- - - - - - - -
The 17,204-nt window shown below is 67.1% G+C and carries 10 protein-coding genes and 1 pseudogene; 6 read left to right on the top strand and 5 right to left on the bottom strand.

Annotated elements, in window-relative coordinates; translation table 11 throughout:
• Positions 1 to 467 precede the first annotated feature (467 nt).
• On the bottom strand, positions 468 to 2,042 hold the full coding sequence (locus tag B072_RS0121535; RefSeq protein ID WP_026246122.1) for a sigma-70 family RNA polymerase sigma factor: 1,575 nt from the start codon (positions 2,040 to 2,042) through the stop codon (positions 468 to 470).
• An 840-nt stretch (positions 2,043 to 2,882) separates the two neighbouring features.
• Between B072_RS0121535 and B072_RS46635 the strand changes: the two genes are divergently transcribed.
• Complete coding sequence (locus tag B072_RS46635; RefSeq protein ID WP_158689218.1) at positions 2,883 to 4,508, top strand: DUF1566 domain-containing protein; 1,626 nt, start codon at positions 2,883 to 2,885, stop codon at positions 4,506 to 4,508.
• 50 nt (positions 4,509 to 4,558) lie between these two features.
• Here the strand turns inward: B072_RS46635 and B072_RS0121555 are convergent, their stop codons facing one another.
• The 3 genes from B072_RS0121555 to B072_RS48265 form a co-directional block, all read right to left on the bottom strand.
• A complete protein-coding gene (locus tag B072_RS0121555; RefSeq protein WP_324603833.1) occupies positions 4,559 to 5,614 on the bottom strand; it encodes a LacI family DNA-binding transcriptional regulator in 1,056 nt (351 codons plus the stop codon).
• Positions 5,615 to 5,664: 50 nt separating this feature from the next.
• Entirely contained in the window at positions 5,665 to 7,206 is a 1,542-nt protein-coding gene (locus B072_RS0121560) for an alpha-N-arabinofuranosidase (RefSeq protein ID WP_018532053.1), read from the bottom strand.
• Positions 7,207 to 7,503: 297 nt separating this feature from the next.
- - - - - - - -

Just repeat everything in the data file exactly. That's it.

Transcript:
The 17,204-nt window shown below is 67.1% G+C and carries 10 protein-coding genes and 1 pseudogene; 6 read left to right on the top strand and 5 right to left on the bottom strand.

Annotated elements, in window-relative coordinates; translation table 11 throughout:
• Positions 1 to 467 precede the first annotated feature (467 nt).
• On the bottom strand, positions 468 to 2,042 hold the full coding sequence (locus tag B072_RS0121535; RefSeq protein ID WP_026246122.1) for a sigma-70 family RNA polymerase sigma factor: 1,575 nt from the start codon (positions 2,040 to 2,042) through the stop codon (positions 468 to 470).
• An 840-nt stretch (positions 2,043 to 2,882) separates the two neighbouring features.
• Between B072_RS0121535 and B072_RS46635 the strand changes: the two genes are divergently transcribed.
• Complete coding sequence (locus tag B072_RS46635; RefSeq protein ID WP_158689218.1) at positions 2,883 to 4,508, top strand: DUF1566 domain-containing protein; 1,626 nt, start codon at positions 2,883 to 2,885, stop codon at positions 4,506 to 4,508.
• 50 nt (positions 4,509 to 4,558) lie between these two features.
• Here the strand turns inward: B072_RS46635 and B072_RS0121555 are convergent, their stop codons facing one another.
• The 3 genes from B072_RS0121555 to B072_RS48265 form a co-directional block, all read right to left on the bottom strand.
• A complete protein-coding gene (locus tag B072_RS0121555; RefSeq protein WP_324603833.1) occupies positions 4,559 to 5,614 on the bottom strand; it encodes a LacI family DNA-binding transcriptional regulator in 1,056 nt (351 codons plus the stop codon).
• Positions 5,615 to 5,664: 50 nt separating this feature from the next.
• Entirely contained in the window at positions 5,665 to 7,206 is a 1,542-nt protein-coding gene (locus B072_RS0121560) for an alpha-N-arabinofuranosidase (RefSeq protein ID WP_018532053.1), read from the bottom strand.
• Positions 7,207 to 7,503: 297 nt separating this feature from the next.